Library corner: Did you know?
A lot of readers prefer reading fiction over nonfiction. I used to be one of those people. In the past several years I made a concerted effort to read more nonfiction, and I’m glad I did. It’s amazing what you can learn about obscure parts of history that you’ve taken for granted or never knew about, or a name or event that you never heard before.
As an example, do you know why the city of Halifax, Nova Scotia, sends a giant Christmas tree to the city of Boston each year as a thank you? If not, then try reading “The Great Halifax Explosion” by John Bacon.
If you have ever visited Helena, Montana, and have seen the statue at the state Capitol, it’s a statue of Thomas Francis Meagher. He is the subject of “The Immortal Irishman” by Timothy Egan. His story of leaving Ireland in the mid-1800s, being sent to Tasmania as a prisoner, escaping to the U.S., meeting Abraham Lincoln, getting shot twice fighting in the Civil War, and ending up as the first territorial governor of Montana is pretty compelling.
A rather dark and overlooked piece of history is told in “The Ghost Ship of Brooklyn” by Robert Watson. It details the history of the HMS Jersey, which was anchored off of Brooklyn, New York, and served as a prison ship during the American Revolution. It’s estimated that over 11,000 prisoners died on the ship!
If aviation history is something you’re interested in, then you might want to read “Race to Hawaii” by Jason Ryan. It details the race leading up to the first trans-Pacific flight from California to Hawaii. A little spoiler alert, one plane actually had to “sail” into Kauai.
Thomas Edison gets a lot of credit for inventing the lightbulb and being the father of electricity, but he had a lot of competition from Nikola Tesla. The battle between these two is detailed in “The Last Day of Night” by Graham Moore.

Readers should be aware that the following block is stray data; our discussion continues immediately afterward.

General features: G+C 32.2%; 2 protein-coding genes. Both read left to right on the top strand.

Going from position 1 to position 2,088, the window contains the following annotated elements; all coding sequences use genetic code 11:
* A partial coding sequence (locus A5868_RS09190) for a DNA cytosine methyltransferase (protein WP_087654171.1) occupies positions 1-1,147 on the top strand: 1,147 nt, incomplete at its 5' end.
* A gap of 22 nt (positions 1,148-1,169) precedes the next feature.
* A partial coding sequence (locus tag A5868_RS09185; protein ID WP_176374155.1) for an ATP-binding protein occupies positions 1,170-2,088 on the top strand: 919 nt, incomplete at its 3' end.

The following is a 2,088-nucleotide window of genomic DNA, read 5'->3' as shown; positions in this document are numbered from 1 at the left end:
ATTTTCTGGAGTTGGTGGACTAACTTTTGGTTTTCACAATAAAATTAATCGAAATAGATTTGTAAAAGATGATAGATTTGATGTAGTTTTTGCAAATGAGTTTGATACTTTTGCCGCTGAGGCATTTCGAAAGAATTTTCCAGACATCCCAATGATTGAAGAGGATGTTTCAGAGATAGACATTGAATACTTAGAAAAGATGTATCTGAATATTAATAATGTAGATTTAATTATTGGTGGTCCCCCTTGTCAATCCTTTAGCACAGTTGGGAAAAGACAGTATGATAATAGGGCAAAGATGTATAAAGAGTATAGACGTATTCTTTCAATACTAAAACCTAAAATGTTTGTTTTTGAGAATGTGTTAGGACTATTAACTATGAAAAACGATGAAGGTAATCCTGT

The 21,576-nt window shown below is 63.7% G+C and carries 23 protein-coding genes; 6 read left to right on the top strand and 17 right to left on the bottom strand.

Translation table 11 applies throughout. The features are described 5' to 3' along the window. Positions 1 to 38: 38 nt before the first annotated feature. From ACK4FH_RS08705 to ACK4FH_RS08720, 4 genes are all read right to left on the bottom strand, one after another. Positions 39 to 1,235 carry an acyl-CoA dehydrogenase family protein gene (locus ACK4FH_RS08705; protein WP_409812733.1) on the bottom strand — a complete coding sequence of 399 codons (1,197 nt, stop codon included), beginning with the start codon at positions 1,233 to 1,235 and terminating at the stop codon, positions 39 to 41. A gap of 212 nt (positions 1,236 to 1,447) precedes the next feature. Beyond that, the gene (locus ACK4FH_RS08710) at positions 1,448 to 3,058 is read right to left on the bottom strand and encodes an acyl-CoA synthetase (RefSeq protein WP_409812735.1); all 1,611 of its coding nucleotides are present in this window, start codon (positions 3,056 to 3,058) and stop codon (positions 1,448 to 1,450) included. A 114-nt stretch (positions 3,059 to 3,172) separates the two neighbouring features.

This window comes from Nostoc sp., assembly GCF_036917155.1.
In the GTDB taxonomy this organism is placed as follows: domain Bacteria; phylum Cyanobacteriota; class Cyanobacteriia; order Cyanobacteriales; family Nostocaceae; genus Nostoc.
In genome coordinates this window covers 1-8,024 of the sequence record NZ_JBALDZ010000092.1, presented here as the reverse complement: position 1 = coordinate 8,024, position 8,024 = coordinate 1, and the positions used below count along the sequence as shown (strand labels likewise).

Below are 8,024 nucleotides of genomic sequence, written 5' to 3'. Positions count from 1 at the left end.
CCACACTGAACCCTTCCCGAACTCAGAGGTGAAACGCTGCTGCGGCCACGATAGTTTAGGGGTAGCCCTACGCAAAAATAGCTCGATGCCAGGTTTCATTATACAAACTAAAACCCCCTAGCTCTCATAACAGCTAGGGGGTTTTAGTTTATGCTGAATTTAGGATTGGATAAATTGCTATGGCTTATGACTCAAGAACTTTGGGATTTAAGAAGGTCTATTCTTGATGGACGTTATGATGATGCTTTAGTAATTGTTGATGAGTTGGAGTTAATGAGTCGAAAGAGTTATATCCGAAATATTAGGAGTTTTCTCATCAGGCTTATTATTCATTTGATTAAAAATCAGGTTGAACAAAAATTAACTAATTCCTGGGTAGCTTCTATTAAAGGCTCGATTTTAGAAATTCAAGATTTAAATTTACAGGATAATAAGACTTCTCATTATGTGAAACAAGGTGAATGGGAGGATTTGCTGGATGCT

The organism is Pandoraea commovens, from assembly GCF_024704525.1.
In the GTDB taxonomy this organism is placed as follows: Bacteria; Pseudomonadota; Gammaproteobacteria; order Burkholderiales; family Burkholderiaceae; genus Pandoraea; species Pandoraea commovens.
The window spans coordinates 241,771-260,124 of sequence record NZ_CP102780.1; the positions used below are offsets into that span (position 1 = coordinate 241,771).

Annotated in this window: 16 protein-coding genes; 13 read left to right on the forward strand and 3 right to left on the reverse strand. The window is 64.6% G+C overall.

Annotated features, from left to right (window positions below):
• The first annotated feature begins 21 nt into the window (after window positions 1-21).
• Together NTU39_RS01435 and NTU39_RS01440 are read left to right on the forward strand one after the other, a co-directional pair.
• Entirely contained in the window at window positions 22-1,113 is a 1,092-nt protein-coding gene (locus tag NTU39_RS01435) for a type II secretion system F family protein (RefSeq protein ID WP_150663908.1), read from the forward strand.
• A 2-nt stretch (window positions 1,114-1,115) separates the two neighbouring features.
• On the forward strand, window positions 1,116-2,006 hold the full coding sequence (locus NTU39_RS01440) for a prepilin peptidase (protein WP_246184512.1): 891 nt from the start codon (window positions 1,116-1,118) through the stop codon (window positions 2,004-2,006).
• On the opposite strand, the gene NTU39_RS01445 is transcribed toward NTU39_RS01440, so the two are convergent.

If you have ever been to Astoria, Oregon, at the mouth of the Columbia River, you might not know that it is named after John Jacob Astor. Why? You should read “Astoria” by Peter Stark. It details the two expeditions that Mr. Astor funded from 1811-1815. One of them was via Hawaii … find out why.
Lastly, sometimes a fictional story contains a reference that you had no idea about. If you are a fan of Bruce Springsteen and are familiar with his song “The Ghost of Tom Joad” and don’t know who Tom Joad is, then you should read John Steinbeck’s “The Grapes of Wrath.” Tom Joad is an example of the “prodigal son” from the Bible and is the lead character in the book, leading his family from Oklahoma to California during the Dust Bowl era. There are numerous nonfiction and fictional reads that can inform you about many things all around us that we take for granted or just never knew about.
Support Local Journalism
Support Local Journalism
The Sky-Hi News strives to deliver powerful stories that spark emotion and focus on the place we live.
Over the past year, contributions from readers like you helped to fund some of our most important reporting, including coverage of the East Troublesome Fire.
If you value local journalism, consider making a contribution to our newsroom in support of the work we do.